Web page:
I am interested to know what blogs other people are enjoying. Please take a minute to share your favorites. Thanks!

The Travails and Tribulations of a Professional Taster

One bottle and many countries at a time

This morning, I tasted a Viognier from California that ignited my taste buds.  I was thrilled because it exceeded my expectations (and, admittedly, it also overcame my skepticism).  I like to taste blind so that I don’t develop expectations, but that’s not always possible, especially when faced with the prospects of trade tastings.  I’ve tasted a lot of wines in the last few weeks (as I do every week), and I’m disappointed to report my passion doesn’t ignite as often as I’d like.  Wines are cleaner and more often technically correct than ever before, but that doesn’t mean they are any more delicious; there’s still a lot of average juice out there.  The worst is when winery owners clearly put their hearts and souls into their production, use gorgeous corks and beautiful labels, ante up for the grand “sommelier” bottles, but the wine is simply unbalanced and plain not good.  My highly subjective pronouncement has nothing to do with style and everything to do with harmony and quality.

And yet I found some wines in the last few weeks that have really thrilled me.  Among the Italians I enjoyed were Tenuta dell’Ornellaia Le Volte 2007 (cassis, iron, tobacco leaf and no overt oak influence) and Roagna Barolo Chinato NV (bumper aromatics with a delicious, starting sweetness leading to a finishing dryness from the bittering herbs).  Wines I enjoyed from other parts of the world included Substance Chardonnay 2008 (a bit amylic on the nose with leesy-ness, elegance and great food pairing potential), Reichsgraf von Kesselstatt Riesling Spätlese Scharzhofberger 2007 (zesty minerality, Saar-induced leanness, filigree mouth-feel), Domaine Humbert Frères Fixin 2008 (popping- ripe blueberries, damp earth and deliciousness I’ve never, ever encountered in a Fixin) and Jackson-Triggs Vidal Ice Wine 2007 (an ice wine-true nose of volatile acidity and dried apricots akin to Riesling with a viscous, mouth-coating palate).

And, keeping in line with my resolution to share more sparkling sensations with you, and I must extol the brilliance of the Roederer Estate NV, Anderson Valley’s and California’s finest sparkling wine, regardless of whether you choose the NV or the vintage L’Ermitage.  I frequently taste it blind for my studies, and it’s incredibly hard to distinguish from Champagne.  The only difference, if you can catch it, is that Champagne “completely perfumes the mouth” (thanks, Michael Schuster, for this pointer).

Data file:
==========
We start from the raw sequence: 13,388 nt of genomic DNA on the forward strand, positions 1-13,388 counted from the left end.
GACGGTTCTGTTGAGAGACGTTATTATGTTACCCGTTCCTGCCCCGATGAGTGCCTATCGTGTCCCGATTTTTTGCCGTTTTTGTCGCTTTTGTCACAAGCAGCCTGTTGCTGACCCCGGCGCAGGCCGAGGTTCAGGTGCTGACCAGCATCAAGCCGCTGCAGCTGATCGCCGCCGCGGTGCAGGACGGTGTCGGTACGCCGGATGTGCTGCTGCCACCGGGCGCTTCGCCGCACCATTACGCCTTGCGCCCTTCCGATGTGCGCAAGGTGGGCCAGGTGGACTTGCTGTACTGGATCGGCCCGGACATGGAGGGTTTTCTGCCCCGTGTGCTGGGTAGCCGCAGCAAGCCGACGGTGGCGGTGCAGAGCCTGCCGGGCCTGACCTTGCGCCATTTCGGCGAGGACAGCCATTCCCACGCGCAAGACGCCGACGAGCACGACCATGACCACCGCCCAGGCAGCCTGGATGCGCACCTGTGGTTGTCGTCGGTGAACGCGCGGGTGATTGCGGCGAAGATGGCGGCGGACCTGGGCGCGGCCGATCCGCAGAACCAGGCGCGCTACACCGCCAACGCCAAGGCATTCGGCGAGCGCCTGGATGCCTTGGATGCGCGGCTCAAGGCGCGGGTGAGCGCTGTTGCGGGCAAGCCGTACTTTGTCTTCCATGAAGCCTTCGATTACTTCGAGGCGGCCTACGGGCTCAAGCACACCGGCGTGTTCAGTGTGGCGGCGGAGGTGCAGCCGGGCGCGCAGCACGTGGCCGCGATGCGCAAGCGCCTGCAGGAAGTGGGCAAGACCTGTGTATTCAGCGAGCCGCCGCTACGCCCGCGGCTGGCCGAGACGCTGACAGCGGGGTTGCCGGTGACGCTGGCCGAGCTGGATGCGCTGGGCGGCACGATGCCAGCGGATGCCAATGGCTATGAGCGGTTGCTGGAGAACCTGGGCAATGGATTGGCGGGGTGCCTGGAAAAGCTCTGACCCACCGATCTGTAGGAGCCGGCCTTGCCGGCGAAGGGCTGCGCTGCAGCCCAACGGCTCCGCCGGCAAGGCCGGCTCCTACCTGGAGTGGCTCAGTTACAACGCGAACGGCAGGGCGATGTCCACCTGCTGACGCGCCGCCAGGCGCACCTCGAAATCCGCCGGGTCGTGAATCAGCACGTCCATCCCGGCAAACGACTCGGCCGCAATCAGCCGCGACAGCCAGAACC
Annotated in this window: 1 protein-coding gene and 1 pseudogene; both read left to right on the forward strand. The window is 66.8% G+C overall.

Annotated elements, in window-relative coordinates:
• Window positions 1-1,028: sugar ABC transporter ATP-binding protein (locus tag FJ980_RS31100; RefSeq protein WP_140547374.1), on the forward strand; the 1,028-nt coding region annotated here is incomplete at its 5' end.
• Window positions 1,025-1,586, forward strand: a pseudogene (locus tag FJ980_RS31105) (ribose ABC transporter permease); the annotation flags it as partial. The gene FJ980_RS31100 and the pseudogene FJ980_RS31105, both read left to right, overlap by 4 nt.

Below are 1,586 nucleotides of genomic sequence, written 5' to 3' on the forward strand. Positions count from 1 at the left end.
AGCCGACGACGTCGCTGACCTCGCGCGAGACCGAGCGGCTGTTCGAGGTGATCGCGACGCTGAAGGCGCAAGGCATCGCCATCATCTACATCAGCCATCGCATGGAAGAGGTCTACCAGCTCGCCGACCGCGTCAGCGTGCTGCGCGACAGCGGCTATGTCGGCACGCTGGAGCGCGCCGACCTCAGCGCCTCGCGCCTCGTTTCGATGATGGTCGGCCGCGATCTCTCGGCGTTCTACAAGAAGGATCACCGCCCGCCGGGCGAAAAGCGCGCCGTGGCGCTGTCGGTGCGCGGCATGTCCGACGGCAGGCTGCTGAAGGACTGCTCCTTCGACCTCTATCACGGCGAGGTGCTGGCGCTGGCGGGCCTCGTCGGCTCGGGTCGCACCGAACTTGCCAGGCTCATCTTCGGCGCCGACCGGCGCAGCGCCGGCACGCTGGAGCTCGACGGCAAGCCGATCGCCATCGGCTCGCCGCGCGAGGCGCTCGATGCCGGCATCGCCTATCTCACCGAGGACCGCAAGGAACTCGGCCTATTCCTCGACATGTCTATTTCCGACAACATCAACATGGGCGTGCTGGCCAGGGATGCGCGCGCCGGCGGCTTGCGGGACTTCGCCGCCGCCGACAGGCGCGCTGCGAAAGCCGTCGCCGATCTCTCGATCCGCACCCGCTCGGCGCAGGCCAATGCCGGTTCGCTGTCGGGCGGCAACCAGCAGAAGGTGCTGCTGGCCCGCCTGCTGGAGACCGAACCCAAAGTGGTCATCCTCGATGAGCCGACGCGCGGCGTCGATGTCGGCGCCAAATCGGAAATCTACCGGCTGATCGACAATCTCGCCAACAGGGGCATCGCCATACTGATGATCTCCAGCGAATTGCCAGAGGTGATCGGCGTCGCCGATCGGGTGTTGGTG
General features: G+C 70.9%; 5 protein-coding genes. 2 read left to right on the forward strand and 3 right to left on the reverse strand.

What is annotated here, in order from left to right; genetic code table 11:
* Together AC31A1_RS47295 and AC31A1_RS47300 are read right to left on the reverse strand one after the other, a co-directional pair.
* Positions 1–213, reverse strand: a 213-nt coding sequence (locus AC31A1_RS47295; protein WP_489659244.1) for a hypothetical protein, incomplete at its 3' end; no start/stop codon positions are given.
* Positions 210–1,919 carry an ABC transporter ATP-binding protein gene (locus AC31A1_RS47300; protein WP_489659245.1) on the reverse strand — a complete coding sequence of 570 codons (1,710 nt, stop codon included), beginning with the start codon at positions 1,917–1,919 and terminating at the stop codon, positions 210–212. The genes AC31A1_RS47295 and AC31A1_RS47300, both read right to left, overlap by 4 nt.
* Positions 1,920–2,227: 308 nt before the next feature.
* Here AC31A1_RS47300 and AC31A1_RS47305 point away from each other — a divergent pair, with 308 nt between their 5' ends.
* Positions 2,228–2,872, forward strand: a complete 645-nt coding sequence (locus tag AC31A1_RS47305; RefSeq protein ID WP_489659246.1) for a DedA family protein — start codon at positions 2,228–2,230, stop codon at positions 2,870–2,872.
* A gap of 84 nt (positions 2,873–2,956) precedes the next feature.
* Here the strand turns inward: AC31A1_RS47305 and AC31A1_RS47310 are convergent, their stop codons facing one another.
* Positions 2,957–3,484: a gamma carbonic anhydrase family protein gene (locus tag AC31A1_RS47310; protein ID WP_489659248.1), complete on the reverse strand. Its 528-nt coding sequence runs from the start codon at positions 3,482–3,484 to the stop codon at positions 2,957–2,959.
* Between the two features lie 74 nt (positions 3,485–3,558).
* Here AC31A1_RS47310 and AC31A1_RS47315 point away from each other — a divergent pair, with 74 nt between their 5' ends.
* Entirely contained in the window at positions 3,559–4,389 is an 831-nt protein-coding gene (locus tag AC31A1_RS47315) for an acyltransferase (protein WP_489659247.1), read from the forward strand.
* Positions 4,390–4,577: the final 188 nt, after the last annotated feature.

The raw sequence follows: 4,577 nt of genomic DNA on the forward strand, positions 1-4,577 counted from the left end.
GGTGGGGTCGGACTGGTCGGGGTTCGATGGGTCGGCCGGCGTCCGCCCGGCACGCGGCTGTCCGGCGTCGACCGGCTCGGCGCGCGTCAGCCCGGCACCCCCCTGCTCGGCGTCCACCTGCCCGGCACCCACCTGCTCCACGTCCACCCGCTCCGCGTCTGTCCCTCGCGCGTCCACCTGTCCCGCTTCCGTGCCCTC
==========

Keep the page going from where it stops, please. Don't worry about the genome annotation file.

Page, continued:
And then, there were the 2007 wines of DRC, but I’m going to hold off for now and share those tasting notes with you next week.

There may be many pot holes in the landscape of wine deliciousness, even though the industry has dramatically cleaned-up its act.  At IWM, Sergio (who is tasting around “The Boot” this week) and I work hard to seek out and offer nothing but the best.  It’s a job that’s tough on the palate—and the enamel—but someone has to do it.

Jacopo Poli Grappas

Artisanal, delicious, complex and far from firewater

Last week, the staff of IWM was given a treat: a tasting of Grappas by famed Grappa-master Jacopo Poli who hails from the town of Bassano del Grappa in the heart of northern Veneto. One of the perks of working at IWM is receiving education from the winemakers themselves, but this tasting was different. Even among wine cognoscenti, Grappa still has the reputation of being “firewater”: low cost, low quality, high alcohol spirits made to get you drunk. We hate to admit that we too have carried these prejudices, and as we spent time with Poli, a man whose passion for Grappa is contagious, we saw that his Grappa are something special indeed—artisanal, delicious, complex and about the furthest thing from firewater.

We’ve chosen to give you reactions to the tasting from four of our staff: Kerry-Jo, a Sales Associate; Christy Canterbury, Wine Acquisitions Director; Tida Lenoel, Junior Wine Portfolio Manager; and Jane Nelson, also Junior Wine Portfolio Manager. Each one of these women brings her own perspective to the experience, but there’s no denying that each also came to understand Poli Grappas a bit better and to appreciate them more.


I have never been a huge fan of Grappa, but I’ve always been curious, and recently the staff of IWM had the pleasure of meeting Jacopo Poli, the owner and producer of Poli Grappas.  I was extremely impressed with how intense and alcoholic these Grappas were, yet they were also so aromatic.  The Vespaiolo gave scents of peach, apple and white flowers, and the Arzente was super smooth, being aged in oak and smelling of vanilla.  My favorite was the Polo Miele honey liquor, which was made with 65% blended grape must and 35% acacia honey.  Its aromatics show distinct pine, lemon verbena, mint and juniper.  It caught me off-guard and reminded me of something like a sweet honey gin.  I am excited to get the firsthand Grappa experience so now I can help change our clients’ preconceived notions on this wonderful spirit!

Jacopo illustrates the discontinuous cycle, or the traditional method of grappa-making.


I am always impressed with quality-oriented family businesses.  These businesses show that it doesn’t take a lot of people, just a lot of heart and a fair amount of smarts to make something delicious, not only to share with others but to commercialize.  Jacopo Poli’s pride in his family’s business, which his grandfather began in 1898, is evident. (He only mentioned the founding year three times.)  Part of their story is transferring their craft from generation to generation, alternately named Giovanni then Giobatta as you travel down the family tree.  The Poli family story is one of so many similar ones in wine that make this industry so special, and the taste of Poli’s Grappas show why this specialness is so well-deserved.